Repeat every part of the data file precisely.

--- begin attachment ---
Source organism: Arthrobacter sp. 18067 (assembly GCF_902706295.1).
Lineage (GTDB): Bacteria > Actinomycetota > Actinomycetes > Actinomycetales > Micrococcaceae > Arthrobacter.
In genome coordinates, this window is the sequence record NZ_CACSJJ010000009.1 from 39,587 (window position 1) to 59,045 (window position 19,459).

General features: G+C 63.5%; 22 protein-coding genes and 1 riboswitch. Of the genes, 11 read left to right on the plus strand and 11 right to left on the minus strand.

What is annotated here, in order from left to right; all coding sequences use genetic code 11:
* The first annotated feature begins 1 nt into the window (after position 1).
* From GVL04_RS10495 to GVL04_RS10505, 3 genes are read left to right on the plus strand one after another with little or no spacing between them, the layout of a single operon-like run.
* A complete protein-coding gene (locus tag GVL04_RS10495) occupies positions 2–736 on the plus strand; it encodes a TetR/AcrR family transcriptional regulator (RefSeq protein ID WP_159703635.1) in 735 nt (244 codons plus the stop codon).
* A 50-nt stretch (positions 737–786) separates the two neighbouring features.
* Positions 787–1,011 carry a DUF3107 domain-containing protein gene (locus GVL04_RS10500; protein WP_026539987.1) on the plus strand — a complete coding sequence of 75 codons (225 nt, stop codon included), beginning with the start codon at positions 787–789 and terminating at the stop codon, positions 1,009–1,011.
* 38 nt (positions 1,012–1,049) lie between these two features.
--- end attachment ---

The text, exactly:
Source organism: Arthrobacter sp. 18067 (assembly GCF_902706295.1).
Lineage (GTDB): Bacteria > Actinomycetota > Actinomycetes > Actinomycetales > Micrococcaceae > Arthrobacter.
In genome coordinates, this window is the sequence record NZ_CACSJJ010000009.1 from 39,587 (window position 1) to 59,045 (window position 19,459).

General features: G+C 63.5%; 22 protein-coding genes and 1 riboswitch. Of the genes, 11 read left to right on the plus strand and 11 right to left on the minus strand.

What is annotated here, in order from left to right; all coding sequences use genetic code 11:
* The first annotated feature begins 1 nt into the window (after position 1).
* From GVL04_RS10495 to GVL04_RS10505, 3 genes are read left to right on the plus strand one after another with little or no spacing between them, the layout of a single operon-like run.
* A complete protein-coding gene (locus tag GVL04_RS10495) occupies positions 2–736 on the plus strand; it encodes a TetR/AcrR family transcriptional regulator (RefSeq protein ID WP_159703635.1) in 735 nt (244 codons plus the stop codon).
* A 50-nt stretch (positions 737–786) separates the two neighbouring features.
* Positions 787–1,011 carry a DUF3107 domain-containing protein gene (locus GVL04_RS10500; protein WP_026539987.1) on the plus strand — a complete coding sequence of 75 codons (225 nt, stop codon included), beginning with the start codon at positions 787–789 and terminating at the stop codon, positions 1,009–1,011.
* 38 nt (positions 1,012–1,049) lie between these two features.